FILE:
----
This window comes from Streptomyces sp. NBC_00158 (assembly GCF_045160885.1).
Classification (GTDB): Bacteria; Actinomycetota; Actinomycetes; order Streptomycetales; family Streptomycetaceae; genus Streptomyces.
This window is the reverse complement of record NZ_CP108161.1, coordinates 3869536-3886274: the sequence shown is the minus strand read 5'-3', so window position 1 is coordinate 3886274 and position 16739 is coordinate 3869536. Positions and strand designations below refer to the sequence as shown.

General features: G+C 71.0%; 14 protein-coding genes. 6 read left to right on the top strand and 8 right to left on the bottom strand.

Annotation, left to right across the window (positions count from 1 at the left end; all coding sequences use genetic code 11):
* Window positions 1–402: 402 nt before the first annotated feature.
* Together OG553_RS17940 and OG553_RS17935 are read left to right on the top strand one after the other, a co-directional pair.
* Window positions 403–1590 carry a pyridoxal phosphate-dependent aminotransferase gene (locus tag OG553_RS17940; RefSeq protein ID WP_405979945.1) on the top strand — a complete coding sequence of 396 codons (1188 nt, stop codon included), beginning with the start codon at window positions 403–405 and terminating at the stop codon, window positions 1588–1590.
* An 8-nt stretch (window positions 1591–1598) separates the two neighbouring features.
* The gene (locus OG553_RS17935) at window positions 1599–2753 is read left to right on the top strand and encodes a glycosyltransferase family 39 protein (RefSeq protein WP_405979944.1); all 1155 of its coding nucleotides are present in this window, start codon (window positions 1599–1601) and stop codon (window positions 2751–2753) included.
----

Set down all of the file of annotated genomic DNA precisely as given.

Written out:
This window comes from Streptomyces sp. NBC_00158 (assembly GCF_045160885.1).
Classification (GTDB): Bacteria; Actinomycetota; Actinomycetes; order Streptomycetales; family Streptomycetaceae; genus Streptomyces.
This window is the reverse complement of record NZ_CP108161.1, coordinates 3869536-3886274: the sequence shown is the minus strand read 5'-3', so window position 1 is coordinate 3886274 and position 16739 is coordinate 3869536. Positions and strand designations below refer to the sequence as shown.

General features: G+C 71.0%; 14 protein-coding genes. 6 read left to right on the top strand and 8 right to left on the bottom strand.

Annotation, left to right across the window (positions count from 1 at the left end; all coding sequences use genetic code 11):
* Window positions 1–402: 402 nt before the first annotated feature.
* Together OG553_RS17940 and OG553_RS17935 are read left to right on the top strand one after the other, a co-directional pair.
* Window positions 403–1590 carry a pyridoxal phosphate-dependent aminotransferase gene (locus tag OG553_RS17940; RefSeq protein ID WP_405979945.1) on the top strand — a complete coding sequence of 396 codons (1188 nt, stop codon included), beginning with the start codon at window positions 403–405 and terminating at the stop codon, window positions 1588–1590.
* An 8-nt stretch (window positions 1591–1598) separates the two neighbouring features.
* The gene (locus OG553_RS17935) at window positions 1599–2753 is read left to right on the top strand and encodes a glycosyltransferase family 39 protein (RefSeq protein WP_405979944.1); all 1155 of its coding nucleotides are present in this window, start codon (window positions 1599–1601) and stop codon (window positions 2751–2753) included.